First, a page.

Monday, January 16, 2017

Book Review: LUCKY BOY

Title: Lucky Boy
Author: Shanthi Sekaran
Publisher: GP Putnam's Sons
Pages: 480

This is the story of the sun and the wind and the child they bore. This is the story of the sun and the wind, dragged aground by the meddlesome earth.

Those are the closing lines of Lucky Boy by Shanthi Sekaran, and they will only make sense at the end of this emotion-filled book that wrung me out.

Reading Lucky Boy was like being in the embrace of home. Between Indian culture, where my roots lie, and Spanish culture, which strangely I have always felt at home in, it felt as if I knew the two women who are mothers to the same boy.

Eighteen-year-old Mexican Solimar ‘Soli’ Castro Valdez dreams of a better life. Her parents scrounge up the money required to send her off with Manuel, an acquaintance who has promised to spirit her illegally over the border into the United States of America, the magical land of dreams.

On the way, Soli meets Checo, a boy not over 20. She senses that he was the wind that would carry her north. And so she escapes from Manuel who wants her to smuggle drugs into the US. For a brief ten days, she lives a heady life with Checo and his friends, riding the top of a moving train. Checo warns her that if she falls off the moving train, she will be carne molida, ground meat. In spite of the danger, she learns to slip feathers into the cushions of their futures.

Before they reach America, they are separated. Soli reaches Berkeley, and meets her cousin, Silvia, who finds her a job as a nanny at a rich home. Soli learns she is pregnant, but refuses abortion, suspecting that it must be Checo’s. Her happiness was terrain pitted with melancholy.

Meanwhile, Kavya, an Indian American woman, and her husband Rishi have tried and failed to get pregnant. Kavya’s own mother makes her feel a failure. In a culture in which mothers brag about their offspring’s achievements, Kavya has nothing, neither achievement nor offspring.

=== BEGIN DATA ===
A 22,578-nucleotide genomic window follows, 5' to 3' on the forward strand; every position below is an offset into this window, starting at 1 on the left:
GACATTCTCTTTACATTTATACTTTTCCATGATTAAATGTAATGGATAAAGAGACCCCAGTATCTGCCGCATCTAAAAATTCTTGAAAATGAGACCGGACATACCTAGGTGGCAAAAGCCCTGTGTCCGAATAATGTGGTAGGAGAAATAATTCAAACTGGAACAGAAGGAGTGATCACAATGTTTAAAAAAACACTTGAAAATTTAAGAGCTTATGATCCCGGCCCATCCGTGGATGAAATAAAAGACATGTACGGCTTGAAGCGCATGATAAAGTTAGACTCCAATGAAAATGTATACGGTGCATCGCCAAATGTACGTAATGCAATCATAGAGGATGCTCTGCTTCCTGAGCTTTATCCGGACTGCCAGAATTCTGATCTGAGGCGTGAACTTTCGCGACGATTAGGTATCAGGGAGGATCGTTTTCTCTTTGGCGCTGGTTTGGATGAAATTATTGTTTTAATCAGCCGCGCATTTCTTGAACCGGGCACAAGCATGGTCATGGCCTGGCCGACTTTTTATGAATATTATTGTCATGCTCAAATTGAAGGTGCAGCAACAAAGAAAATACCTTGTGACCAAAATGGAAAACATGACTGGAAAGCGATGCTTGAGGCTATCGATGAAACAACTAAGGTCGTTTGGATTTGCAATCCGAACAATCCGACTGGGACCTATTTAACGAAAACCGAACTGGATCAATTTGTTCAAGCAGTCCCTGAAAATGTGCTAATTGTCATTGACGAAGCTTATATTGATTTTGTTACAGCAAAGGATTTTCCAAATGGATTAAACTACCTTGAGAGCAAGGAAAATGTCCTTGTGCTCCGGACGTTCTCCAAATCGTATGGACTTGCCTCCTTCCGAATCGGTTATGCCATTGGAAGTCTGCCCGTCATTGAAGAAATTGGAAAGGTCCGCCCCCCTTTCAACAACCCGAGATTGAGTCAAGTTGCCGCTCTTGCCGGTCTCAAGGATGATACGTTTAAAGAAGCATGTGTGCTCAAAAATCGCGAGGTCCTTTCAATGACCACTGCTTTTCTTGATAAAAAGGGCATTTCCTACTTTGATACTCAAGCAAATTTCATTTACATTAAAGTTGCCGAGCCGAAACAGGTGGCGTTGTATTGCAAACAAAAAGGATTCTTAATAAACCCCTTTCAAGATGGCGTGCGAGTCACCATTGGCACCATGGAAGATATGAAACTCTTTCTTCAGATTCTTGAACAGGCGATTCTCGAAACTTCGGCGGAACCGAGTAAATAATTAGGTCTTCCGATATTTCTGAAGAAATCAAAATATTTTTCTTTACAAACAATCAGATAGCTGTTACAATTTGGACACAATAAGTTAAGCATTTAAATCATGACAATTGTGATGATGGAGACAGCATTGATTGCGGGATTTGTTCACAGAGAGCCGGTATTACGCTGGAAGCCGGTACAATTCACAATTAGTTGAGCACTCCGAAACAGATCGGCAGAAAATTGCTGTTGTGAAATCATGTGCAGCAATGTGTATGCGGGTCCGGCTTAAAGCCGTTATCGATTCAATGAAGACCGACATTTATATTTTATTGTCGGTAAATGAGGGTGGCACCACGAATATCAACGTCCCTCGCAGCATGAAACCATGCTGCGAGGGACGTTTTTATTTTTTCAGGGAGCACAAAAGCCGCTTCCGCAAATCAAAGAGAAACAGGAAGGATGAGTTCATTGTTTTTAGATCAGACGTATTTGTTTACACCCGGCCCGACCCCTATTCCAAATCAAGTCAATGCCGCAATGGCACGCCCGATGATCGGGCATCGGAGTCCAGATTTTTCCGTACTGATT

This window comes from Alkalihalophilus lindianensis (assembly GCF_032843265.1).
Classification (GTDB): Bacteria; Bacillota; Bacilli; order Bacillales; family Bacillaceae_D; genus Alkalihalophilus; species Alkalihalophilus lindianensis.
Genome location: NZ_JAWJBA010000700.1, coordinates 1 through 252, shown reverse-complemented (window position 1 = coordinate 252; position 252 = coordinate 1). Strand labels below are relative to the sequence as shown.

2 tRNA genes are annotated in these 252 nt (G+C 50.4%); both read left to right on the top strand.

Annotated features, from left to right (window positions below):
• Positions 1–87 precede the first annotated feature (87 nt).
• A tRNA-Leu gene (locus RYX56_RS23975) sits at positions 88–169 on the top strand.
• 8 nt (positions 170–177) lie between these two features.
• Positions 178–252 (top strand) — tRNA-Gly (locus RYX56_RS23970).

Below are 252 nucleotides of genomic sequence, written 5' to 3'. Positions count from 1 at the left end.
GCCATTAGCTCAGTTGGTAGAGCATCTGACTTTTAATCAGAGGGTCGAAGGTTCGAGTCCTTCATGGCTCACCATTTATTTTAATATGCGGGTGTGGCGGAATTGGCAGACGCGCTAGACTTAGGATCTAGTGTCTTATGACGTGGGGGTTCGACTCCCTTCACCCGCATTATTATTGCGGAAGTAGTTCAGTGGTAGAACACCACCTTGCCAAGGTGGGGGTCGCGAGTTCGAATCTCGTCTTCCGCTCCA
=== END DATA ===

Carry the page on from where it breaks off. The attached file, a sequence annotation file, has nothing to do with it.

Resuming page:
Kavya longs for motherhood, even when a friend warns her, They will suck away your time, your body, your mind, your sleep, your plans – everything you wanted to do. Gone. You will be a dry husk of your former self… You, as you know it? Over. She tells herself that she wanted a self of herself, a child.

Once Ignacio ‘Nacho’ is born, Soli’s confidence with motherhood runs concurrent with Kavya’s inability to do so. Soli tells Nacho stories about Checo, who is built into Soli’s memories. When you have just one possession, you guard it with your life. The you that once centered your universe becomes nothing but a keeper of the one precious thing.

Soli’s goal is to lie low and escape police attention. Say the word government to an immigrant with no papers and all you get is a system wide shutdown” silence, and the faint hum of fear. But when Silvia jumps a stop sign, both come under the notice of the police. Soli is found to be an illegal and is taken to detention, while Nacho is sent to foster care.

Kavya and Rishi take in Ignacio as part of the foster care programme. Kavya becomes the singing, story-telling, inventor-of-the-universe kind of mother, even though she has no real claim to the child. Even though she knows Iggy’s mother will return. Even though her mother warns her in a makeshift, made-to-order proverb, when you make dal for another woman’s child, keep it a little bit raw.